The blinds started at 25/25...at our table...and our table ONLY. At the end of the 45-minute level, they announced that the blinds were going up to 50/100. I was shocked at the jump and our table called the floor. Our dealer asked, "Don't the blinds go to 25/50 first?" The floor responded incredulously, "You guys were playing 25/25 for the last 45 minutes?! Well, damn. It's 25/50 to start. What are you guys doing over here?" I joked that we should just move up to 25/50 now because it was too late to change our blind structure. 50/100 it was, though. The table was fine. There was a loose jerk of a player on my left, but I paid him no mind. The rest of the table seemed fairly tight, and I believe that I took a pot or two early with some semi-bluffs or outright bluffs. It really is easy to discern when players have given up on a pot. Early on, everyone is just looking to get good cards, so a raise with KQ and a continuation bet from position after the Ace comes out on a flop will usually take down the pot if you gauge your players right. I didn't try to get too fancy, but I was limping a lot while the blinds were low. Our starting stacks were 4000, so I 25/25 blinds were negligible, and I tried to flop a monster. It didn't really happen.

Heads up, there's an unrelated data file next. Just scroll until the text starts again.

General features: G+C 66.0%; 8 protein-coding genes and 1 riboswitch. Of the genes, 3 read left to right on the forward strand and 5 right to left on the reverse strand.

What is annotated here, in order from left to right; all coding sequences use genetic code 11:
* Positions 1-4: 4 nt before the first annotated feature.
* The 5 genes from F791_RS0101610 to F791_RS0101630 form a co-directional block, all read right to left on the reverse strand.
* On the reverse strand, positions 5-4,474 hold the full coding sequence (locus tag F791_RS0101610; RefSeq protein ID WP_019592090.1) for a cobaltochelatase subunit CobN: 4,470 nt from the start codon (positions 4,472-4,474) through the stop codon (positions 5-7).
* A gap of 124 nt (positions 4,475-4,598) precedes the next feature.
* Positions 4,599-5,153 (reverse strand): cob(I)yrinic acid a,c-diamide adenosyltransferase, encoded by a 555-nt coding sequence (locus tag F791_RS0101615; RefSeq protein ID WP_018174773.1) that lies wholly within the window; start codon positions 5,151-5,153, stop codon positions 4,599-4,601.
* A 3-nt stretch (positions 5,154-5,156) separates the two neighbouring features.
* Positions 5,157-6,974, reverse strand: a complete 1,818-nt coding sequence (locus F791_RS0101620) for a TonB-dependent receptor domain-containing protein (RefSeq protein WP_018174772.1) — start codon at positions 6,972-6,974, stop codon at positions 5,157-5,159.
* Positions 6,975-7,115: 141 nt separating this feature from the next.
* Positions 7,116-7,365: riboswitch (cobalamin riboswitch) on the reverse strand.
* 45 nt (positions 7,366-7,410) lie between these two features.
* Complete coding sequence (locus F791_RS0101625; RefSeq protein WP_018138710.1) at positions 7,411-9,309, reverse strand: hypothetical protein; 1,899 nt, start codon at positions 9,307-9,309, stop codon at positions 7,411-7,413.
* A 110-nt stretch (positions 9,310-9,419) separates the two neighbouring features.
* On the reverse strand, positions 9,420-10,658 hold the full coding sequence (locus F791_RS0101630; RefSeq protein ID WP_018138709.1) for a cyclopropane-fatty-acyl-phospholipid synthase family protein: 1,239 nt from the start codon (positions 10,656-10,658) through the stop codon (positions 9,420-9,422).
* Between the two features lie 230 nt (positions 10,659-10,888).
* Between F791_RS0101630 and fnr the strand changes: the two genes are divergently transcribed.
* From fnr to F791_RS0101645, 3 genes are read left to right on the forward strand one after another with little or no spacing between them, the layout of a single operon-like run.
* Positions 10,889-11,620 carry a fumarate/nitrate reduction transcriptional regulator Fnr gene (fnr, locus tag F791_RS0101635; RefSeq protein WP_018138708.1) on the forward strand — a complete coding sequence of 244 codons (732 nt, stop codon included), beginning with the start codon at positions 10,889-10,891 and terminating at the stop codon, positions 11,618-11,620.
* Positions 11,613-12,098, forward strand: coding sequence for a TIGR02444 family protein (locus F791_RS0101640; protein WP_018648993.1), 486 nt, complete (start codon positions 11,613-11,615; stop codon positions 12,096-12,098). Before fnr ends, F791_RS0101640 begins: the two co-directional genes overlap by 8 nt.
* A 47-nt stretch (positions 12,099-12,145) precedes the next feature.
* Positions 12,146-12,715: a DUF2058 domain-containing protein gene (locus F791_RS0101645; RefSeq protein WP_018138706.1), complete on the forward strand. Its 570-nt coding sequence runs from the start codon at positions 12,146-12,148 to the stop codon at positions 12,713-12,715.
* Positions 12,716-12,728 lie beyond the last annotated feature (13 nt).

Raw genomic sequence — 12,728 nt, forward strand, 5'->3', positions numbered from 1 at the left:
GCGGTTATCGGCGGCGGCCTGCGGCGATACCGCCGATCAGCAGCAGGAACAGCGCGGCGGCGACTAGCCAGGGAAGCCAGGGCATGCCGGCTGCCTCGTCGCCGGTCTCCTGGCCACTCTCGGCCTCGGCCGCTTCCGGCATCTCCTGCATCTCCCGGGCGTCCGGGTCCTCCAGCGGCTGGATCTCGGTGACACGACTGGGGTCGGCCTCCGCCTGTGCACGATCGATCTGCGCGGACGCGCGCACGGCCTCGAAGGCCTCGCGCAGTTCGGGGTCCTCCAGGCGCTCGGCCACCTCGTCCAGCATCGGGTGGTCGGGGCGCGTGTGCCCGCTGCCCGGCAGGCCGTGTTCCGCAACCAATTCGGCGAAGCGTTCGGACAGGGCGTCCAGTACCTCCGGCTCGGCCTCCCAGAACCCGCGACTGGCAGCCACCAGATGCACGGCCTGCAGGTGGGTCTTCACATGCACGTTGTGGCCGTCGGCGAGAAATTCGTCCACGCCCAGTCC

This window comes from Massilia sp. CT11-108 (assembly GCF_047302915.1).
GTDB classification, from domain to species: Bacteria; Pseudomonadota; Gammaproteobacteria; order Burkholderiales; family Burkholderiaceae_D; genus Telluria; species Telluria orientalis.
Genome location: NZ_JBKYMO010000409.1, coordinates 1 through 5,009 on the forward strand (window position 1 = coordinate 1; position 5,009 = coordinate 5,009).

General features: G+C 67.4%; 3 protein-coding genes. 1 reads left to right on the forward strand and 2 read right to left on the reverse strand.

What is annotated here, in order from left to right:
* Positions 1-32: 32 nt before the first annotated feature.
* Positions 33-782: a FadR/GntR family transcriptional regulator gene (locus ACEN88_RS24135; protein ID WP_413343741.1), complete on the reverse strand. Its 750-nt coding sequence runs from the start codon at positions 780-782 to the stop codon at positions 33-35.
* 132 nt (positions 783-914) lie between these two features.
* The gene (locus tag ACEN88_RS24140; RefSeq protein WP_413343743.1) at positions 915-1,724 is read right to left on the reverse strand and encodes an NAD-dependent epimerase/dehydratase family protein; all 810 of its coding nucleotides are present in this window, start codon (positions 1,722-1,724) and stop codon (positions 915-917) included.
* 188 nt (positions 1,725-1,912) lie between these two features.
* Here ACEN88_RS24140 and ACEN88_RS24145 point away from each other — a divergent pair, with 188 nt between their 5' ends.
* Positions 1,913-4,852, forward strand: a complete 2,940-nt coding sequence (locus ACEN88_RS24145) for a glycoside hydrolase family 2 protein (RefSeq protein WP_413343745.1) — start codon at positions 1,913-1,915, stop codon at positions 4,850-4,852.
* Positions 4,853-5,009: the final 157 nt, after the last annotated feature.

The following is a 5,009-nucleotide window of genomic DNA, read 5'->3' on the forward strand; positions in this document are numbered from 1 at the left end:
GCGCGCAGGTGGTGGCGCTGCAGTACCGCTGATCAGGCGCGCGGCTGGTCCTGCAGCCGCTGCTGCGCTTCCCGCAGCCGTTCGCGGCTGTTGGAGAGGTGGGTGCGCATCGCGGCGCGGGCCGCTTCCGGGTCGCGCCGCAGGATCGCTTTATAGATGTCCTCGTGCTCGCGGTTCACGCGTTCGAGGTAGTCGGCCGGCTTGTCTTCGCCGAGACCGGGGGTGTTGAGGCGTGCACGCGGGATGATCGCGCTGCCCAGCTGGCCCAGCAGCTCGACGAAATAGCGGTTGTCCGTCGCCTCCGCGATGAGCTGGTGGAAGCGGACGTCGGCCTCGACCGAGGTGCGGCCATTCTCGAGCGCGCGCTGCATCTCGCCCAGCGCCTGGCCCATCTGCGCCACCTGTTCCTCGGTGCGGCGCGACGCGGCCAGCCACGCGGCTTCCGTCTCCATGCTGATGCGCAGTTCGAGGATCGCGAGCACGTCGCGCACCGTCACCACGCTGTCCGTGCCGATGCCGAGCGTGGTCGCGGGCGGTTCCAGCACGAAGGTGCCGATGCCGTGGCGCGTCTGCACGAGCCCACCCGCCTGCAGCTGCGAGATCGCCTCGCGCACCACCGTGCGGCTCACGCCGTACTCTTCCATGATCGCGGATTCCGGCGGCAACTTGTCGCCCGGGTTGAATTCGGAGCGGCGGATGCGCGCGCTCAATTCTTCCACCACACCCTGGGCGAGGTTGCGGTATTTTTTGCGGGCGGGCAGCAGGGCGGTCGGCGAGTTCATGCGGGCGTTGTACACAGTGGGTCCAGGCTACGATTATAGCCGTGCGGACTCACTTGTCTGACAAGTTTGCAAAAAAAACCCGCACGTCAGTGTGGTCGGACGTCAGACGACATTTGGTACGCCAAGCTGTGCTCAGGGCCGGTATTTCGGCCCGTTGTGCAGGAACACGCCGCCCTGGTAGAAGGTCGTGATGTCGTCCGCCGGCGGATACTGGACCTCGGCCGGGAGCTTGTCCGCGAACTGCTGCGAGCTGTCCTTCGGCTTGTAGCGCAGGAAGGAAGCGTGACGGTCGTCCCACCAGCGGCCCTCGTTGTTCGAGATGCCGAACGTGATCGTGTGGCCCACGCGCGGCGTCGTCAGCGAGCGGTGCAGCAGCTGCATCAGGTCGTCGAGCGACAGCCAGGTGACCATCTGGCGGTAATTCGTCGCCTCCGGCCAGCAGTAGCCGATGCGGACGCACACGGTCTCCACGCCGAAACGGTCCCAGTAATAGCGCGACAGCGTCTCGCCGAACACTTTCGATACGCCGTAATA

One guy seemed to get lucky early on. I don't remember the hands in particular, but he doubled up and then took down a couple of other huge hands, showing sets and other great cards. He seemed friendly enough, and he wasn't getting in my way, so it was no harm to me. I was just happy to see the chips moving around the table. The only significant hand in the first two blind periods was when I decided to raise 3x the BB with K4s in middle/late position. It was really just a steal move for insignificant blinds, and I got one caller in late position. The flop was K43, and I checked, hoping to induce a bluff. My opponent checked as well. The turn was a 6, and I bet out 200. He called. The river was a blank and I bet out 400, but my opponent folded. Otherwise, the best hands I saw were KQ, A9, 66 and 33. I was happy to be card dead, though. Card dead meant I couldn't get myself into any sticky situations, K4s notwithstanding.